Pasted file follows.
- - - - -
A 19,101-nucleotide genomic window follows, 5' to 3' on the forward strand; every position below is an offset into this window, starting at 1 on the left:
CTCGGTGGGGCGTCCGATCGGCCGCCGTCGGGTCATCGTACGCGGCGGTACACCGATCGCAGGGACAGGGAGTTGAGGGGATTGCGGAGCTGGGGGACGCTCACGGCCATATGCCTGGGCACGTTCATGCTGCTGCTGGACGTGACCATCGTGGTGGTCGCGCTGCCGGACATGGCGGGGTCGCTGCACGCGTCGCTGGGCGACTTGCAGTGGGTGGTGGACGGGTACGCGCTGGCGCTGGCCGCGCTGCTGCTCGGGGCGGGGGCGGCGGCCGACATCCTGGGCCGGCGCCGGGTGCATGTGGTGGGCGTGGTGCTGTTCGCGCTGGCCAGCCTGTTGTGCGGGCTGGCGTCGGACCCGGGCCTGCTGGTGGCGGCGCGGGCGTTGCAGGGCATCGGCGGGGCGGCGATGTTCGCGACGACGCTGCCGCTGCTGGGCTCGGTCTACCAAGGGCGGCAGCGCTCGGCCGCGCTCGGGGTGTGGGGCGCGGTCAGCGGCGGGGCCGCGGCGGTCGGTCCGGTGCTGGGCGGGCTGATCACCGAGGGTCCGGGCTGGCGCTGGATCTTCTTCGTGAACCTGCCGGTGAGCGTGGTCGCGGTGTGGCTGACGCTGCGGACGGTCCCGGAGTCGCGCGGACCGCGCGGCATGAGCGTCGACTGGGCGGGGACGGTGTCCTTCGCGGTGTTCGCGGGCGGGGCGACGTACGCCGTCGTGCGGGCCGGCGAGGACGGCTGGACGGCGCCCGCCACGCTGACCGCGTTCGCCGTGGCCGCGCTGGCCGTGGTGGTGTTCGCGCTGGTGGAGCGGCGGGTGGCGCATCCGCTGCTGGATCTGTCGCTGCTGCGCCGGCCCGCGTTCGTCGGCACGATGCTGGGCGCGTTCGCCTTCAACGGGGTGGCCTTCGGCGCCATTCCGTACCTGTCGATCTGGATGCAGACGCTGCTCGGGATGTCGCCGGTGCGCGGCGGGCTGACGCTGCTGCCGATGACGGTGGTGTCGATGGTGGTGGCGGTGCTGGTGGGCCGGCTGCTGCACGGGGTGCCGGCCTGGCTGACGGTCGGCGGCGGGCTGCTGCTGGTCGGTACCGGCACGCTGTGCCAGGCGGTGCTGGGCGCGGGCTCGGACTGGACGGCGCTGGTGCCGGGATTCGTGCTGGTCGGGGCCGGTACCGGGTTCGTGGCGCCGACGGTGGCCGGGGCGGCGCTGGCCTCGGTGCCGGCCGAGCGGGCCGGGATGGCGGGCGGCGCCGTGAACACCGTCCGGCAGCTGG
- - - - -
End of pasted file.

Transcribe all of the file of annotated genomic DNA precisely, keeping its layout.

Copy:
A 19,101-nucleotide genomic window follows, 5' to 3' on the forward strand; every position below is an offset into this window, starting at 1 on the left:
CTCGGTGGGGCGTCCGATCGGCCGCCGTCGGGTCATCGTACGCGGCGGTACACCGATCGCAGGGACAGGGAGTTGAGGGGATTGCGGAGCTGGGGGACGCTCACGGCCATATGCCTGGGCACGTTCATGCTGCTGCTGGACGTGACCATCGTGGTGGTCGCGCTGCCGGACATGGCGGGGTCGCTGCACGCGTCGCTGGGCGACTTGCAGTGGGTGGTGGACGGGTACGCGCTGGCGCTGGCCGCGCTGCTGCTCGGGGCGGGGGCGGCGGCCGACATCCTGGGCCGGCGCCGGGTGCATGTGGTGGGCGTGGTGCTGTTCGCGCTGGCCAGCCTGTTGTGCGGGCTGGCGTCGGACCCGGGCCTGCTGGTGGCGGCGCGGGCGTTGCAGGGCATCGGCGGGGCGGCGATGTTCGCGACGACGCTGCCGCTGCTGGGCTCGGTCTACCAAGGGCGGCAGCGCTCGGCCGCGCTCGGGGTGTGGGGCGCGGTCAGCGGCGGGGCCGCGGCGGTCGGTCCGGTGCTGGGCGGGCTGATCACCGAGGGTCCGGGCTGGCGCTGGATCTTCTTCGTGAACCTGCCGGTGAGCGTGGTCGCGGTGTGGCTGACGCTGCGGACGGTCCCGGAGTCGCGCGGACCGCGCGGCATGAGCGTCGACTGGGCGGGGACGGTGTCCTTCGCGGTGTTCGCGGGCGGGGCGACGTACGCCGTCGTGCGGGCCGGCGAGGACGGCTGGACGGCGCCCGCCACGCTGACCGCGTTCGCCGTGGCCGCGCTGGCCGTGGTGGTGTTCGCGCTGGTGGAGCGGCGGGTGGCGCATCCGCTGCTGGATCTGTCGCTGCTGCGCCGGCCCGCGTTCGTCGGCACGATGCTGGGCGCGTTCGCCTTCAACGGGGTGGCCTTCGGCGCCATTCCGTACCTGTCGATCTGGATGCAGACGCTGCTCGGGATGTCGCCGGTGCGCGGCGGGCTGACGCTGCTGCCGATGACGGTGGTGTCGATGGTGGTGGCGGTGCTGGTGGGCCGGCTGCTGCACGGGGTGCCGGCCTGGCTGACGGTCGGCGGCGGGCTGCTGCTGGTCGGTACCGGCACGCTGTGCCAGGCGGTGCTGGGCGCGGGCTCGGACTGGACGGCGCTGGTGCCGGGATTCGTGCTGGTCGGGGCCGGTACCGGGTTCGTGGCGCCGACGGTGGCCGGGGCGGCGCTGGCCTCGGTGCCGGCCGAGCGGGCCGGGATGGCGGGCGGCGCCGTGAACACCGTCCGGCAGCTGG